What Are Symptoms of Meningitis?


Quick Answer

The common symptoms of meningitis include the sudden onset of high fever, nausea, headache and stiffness in the neck, according to Mayo Clinic. More serious symptoms such as disorientation, seizures, skin rashes and discomfort in the presence of bright light can also occur.

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Full Answer

The symptoms of meningitis present differently in infants and children under the age of two, notes Mayo Clinic. In newborns and infants, the signs of meningitis include persistent crying; lack of appetite; lethargy; excessive drowsiness; unusual fussiness and irritability; and stiffness in the limbs, body and neck. A critical symptom of meningitis in newborns is swelling in the fontanel, the soft spot on an infant's head. Infants and toddlers suffering from meningitis can also be difficult to soothe and may resist efforts to comfort them.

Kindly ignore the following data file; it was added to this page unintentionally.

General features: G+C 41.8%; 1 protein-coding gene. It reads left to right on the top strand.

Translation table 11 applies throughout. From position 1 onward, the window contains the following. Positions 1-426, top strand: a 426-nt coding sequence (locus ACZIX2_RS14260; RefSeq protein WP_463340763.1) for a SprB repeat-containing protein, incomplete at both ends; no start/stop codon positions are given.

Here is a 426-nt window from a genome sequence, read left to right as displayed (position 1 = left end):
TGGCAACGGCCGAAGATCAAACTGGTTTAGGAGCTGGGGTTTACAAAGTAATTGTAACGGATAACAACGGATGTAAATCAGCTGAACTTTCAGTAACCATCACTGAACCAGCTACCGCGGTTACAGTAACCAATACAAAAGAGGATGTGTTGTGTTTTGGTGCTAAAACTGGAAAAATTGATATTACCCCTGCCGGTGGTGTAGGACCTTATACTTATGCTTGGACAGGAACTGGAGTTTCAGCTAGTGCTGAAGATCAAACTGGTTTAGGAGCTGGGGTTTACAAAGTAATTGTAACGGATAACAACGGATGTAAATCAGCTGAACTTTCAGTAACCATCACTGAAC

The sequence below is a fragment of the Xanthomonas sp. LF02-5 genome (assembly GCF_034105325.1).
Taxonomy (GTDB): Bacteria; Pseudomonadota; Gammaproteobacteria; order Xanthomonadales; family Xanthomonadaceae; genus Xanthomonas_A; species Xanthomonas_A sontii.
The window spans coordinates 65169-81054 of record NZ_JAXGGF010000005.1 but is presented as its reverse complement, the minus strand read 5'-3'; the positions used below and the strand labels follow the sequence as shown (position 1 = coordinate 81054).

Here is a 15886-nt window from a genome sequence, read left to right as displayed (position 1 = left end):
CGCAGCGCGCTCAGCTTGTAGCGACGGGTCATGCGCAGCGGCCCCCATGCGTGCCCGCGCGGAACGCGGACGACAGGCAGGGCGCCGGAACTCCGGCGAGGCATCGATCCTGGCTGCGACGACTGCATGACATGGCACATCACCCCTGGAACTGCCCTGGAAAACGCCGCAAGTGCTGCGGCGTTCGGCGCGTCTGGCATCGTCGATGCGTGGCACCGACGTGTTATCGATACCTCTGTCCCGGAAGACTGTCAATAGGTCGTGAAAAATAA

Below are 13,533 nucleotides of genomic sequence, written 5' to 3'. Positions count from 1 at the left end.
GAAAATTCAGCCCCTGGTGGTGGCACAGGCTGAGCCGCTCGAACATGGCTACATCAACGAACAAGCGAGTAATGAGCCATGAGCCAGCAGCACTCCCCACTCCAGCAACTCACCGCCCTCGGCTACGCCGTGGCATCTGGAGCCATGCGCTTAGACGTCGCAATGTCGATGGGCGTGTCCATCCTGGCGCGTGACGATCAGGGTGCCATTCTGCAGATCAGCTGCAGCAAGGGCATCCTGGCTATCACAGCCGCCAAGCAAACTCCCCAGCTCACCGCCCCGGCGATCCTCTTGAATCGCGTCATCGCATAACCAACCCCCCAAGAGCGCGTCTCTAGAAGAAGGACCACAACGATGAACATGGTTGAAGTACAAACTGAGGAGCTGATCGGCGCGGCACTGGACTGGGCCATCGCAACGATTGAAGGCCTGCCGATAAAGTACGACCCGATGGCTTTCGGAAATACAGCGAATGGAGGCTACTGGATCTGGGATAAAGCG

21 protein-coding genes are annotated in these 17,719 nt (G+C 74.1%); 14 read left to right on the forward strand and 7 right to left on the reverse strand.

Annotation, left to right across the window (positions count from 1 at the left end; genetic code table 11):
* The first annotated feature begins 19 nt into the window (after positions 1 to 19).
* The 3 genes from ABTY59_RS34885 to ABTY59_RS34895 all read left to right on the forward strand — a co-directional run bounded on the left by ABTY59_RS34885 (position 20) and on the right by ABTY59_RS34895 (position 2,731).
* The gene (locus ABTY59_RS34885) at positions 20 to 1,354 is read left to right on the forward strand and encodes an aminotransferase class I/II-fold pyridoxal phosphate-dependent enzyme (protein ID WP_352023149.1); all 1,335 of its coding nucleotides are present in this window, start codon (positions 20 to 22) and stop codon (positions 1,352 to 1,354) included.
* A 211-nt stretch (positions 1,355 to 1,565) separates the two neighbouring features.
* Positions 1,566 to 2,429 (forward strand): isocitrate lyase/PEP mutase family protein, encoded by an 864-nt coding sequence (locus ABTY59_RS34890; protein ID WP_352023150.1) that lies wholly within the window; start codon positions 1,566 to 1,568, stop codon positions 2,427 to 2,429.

Meningitis affects the brain and spinal cord, causing inflammation in the lining that surrounds them, says WebMD. In most cases, an infection is the cause. Meningitis can be caused by either a viral or a bacterial infection, states Mayo Clinic. Bacterial meningitis, which is relatively rare, is a more serious form of the disease and can be fatal if left untreated. Without a spinal fluid test, it is difficult to distinguish between viral and bacterial meningitis. However, there are specific symptoms that can be indicative of meningococcal meningitis, a highly contagious strain of bacterial meningitis, according to WebMD. These include pale or blotchy skin; rapid breathing; stiffness and pain in the joints; and a dark red or purple rash, which can be a sign of blood poisoning. If any of these symptoms occur, the patient should seek immediate medical assistance.

Meningitis most commonly affects children and young people. Older adults and those with compromised immune systems are also at risk.

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